What’s the furniture like where you’re learning? I’ll bet it’s not a question you ask yourself too often but it might be having an impact on the physiology and mindset of your participants. There’s not much research done on the impact of furniture in an organisational learning environment but there some ideas from educational settings and furniture seems to affect how we feel about our environment and how we respond. Great learning starts with being motivated so create a helpful learning state with the furniture.
It seems that round and curvy furniture can encourage people to feel more cheerful. Students rated computer generated room layouts with higher pleasure and approach ratings when the furniture was round and curvy rather than straight furniture with hard edges.
One study showed that class room design might lead to a 25% difference in student progress over an academic year – this means the difference between the best and worst designed classrooms in the study could be a years worth of academic progress. This particular study found 6 features of classroom design had an impact on learning: colour, choice of furniture for different activities, complexity of layout, flexibility to move/ change, furniture enhancing social connection, and yet again light; Colourful furniture was seen to increase the amount of visual stimulation for learners.
Room and desk size have been found to have an impact on the peoples comfort in discussing personal issues. Almost conversely to what you may think a larger room and larger desk seem to make personal conversations easier ‘because they felt the room was more spacious’. It was noted that this particular study had some design flaws so more work is required.
JISC consider the environmental factors relating to learning and have have found that students interact more easily and have better discussions when they can easily turn around and work with students behind them so suggest that rotating chairs promote better communication.
Brain friendly learning always emphasises giving choices to learners so if your furniture is flexible it’s another way to offer that. We’ve seen learners who are clearly uncomfortable physically or emotionally in a particular layout or chairs or tables and yet who are reluctant to move if the layout is fixed, even when they are invited to move to where they are comfortable. Our experience has been that chairs with wheels encourage people to move and feel OK about choosing the layout themselves – often unconciously selecting the appropriate layout for an activity or learning state.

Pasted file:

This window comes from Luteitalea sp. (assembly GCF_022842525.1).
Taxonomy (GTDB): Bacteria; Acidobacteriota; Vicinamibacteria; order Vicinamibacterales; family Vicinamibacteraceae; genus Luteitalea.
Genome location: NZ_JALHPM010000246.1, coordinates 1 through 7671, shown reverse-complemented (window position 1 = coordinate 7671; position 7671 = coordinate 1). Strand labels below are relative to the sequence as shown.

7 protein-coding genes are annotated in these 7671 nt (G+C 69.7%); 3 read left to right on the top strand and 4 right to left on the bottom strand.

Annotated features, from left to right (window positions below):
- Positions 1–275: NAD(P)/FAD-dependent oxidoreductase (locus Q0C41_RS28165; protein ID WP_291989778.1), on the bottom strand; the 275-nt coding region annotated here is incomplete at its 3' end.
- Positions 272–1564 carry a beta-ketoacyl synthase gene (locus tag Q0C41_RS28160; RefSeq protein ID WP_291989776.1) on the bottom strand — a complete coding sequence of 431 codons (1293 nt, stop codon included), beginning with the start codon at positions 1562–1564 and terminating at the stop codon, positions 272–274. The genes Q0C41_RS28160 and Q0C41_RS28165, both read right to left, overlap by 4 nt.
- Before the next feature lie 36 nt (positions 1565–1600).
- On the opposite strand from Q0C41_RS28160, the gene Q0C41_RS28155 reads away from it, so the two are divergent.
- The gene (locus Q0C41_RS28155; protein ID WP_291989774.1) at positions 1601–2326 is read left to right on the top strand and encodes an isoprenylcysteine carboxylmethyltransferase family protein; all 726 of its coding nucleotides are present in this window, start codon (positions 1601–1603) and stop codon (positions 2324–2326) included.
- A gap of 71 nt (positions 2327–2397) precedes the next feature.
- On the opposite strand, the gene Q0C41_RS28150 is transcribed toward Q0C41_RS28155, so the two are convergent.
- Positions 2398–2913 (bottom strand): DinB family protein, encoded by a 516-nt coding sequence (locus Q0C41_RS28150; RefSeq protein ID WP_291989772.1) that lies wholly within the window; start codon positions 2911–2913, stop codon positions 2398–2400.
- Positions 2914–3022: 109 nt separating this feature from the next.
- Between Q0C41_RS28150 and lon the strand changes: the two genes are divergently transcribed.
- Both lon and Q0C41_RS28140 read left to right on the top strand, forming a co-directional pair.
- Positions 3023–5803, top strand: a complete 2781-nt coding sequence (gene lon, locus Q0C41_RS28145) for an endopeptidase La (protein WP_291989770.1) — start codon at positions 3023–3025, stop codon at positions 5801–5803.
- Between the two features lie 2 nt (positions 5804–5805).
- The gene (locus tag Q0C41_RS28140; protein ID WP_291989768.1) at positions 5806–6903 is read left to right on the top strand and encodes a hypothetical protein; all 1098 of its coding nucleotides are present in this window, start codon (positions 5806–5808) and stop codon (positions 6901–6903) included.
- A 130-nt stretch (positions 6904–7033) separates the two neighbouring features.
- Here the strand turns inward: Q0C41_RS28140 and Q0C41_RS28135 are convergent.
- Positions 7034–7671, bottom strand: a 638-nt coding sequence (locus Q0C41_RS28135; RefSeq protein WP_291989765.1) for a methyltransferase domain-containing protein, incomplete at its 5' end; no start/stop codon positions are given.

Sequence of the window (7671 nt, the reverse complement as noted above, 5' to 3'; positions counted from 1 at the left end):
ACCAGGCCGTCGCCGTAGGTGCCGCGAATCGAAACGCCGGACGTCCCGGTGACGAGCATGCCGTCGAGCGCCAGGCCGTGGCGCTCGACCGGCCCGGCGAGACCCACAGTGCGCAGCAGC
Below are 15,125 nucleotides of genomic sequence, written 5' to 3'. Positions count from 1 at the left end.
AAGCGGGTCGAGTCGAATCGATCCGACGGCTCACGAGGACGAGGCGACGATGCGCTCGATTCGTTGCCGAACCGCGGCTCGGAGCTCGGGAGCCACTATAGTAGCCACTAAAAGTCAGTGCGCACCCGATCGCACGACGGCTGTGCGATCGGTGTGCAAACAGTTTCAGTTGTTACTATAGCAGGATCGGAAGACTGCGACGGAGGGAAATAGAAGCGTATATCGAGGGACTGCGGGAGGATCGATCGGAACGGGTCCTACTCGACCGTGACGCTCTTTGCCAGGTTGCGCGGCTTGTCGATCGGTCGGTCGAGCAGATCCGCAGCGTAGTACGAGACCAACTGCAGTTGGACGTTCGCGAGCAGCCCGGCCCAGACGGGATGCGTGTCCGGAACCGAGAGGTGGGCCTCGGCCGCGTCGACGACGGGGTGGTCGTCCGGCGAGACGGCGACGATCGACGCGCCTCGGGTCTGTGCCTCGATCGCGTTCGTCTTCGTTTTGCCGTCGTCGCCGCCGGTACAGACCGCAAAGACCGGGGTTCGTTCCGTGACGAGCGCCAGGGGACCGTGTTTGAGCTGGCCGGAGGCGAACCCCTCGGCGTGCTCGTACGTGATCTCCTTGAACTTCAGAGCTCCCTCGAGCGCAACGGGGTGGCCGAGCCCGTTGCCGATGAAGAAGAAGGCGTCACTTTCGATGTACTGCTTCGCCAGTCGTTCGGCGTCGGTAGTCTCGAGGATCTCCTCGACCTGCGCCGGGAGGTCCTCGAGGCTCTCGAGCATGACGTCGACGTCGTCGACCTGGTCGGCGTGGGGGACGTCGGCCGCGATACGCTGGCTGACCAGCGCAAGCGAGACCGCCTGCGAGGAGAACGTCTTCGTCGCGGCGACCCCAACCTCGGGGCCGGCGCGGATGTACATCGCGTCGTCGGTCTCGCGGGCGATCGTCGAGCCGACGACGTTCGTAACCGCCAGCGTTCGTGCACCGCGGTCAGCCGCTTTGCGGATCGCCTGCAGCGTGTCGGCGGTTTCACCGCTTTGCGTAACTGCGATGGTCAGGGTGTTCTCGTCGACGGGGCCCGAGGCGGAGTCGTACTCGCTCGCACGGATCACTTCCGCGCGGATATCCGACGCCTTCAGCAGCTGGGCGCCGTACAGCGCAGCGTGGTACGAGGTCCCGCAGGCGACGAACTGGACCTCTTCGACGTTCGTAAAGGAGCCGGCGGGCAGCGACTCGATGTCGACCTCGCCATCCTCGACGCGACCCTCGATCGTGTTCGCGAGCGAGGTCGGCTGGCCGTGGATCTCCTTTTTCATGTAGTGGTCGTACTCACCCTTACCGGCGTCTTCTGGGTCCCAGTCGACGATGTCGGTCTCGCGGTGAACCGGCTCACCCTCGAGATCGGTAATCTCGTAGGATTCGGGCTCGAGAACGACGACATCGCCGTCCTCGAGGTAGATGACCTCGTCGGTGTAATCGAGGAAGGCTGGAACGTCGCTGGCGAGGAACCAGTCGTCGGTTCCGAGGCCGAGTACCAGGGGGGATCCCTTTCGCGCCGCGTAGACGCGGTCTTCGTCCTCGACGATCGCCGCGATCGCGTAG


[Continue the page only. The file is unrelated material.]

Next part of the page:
You may not always have a choice about the furniture you find in a room but you can usually choose the layout. If you’re using a brain friendly approach you want to increase collaboration and interaction between trainers / facilitators and learners so choose your layout well. Send information in advance to the venue so they can do the bulk of the work but I always suggest arriving early in plenty of time to assess the situation and move furniture around to make the best environment you can. Fixed elements like projectors might make you think you have to conform to what’s there but try experimenting with putting the projector over to the side instead of being at the front of the room. People will have to turn to look at the projector but it means it’s not a distraction when it’s not required and signals that this learning session may be different to a more standard session.
It’s so much easier to create a dynamic changing environment when the furniture moves – but please remember to put brakes on tables after you’ve moved them.
Start to pay attention to the furniture and the room layout when learning seems to be going really well. It’s likely different set ups or spaces enhance different elements of the learning process so don’t think there’s only one answer – test, experiment and report back.
For more tips like this and much more join us for How to be a Brain Friendly Trainer programme 18th – 20th October 2016 in Derbyshire.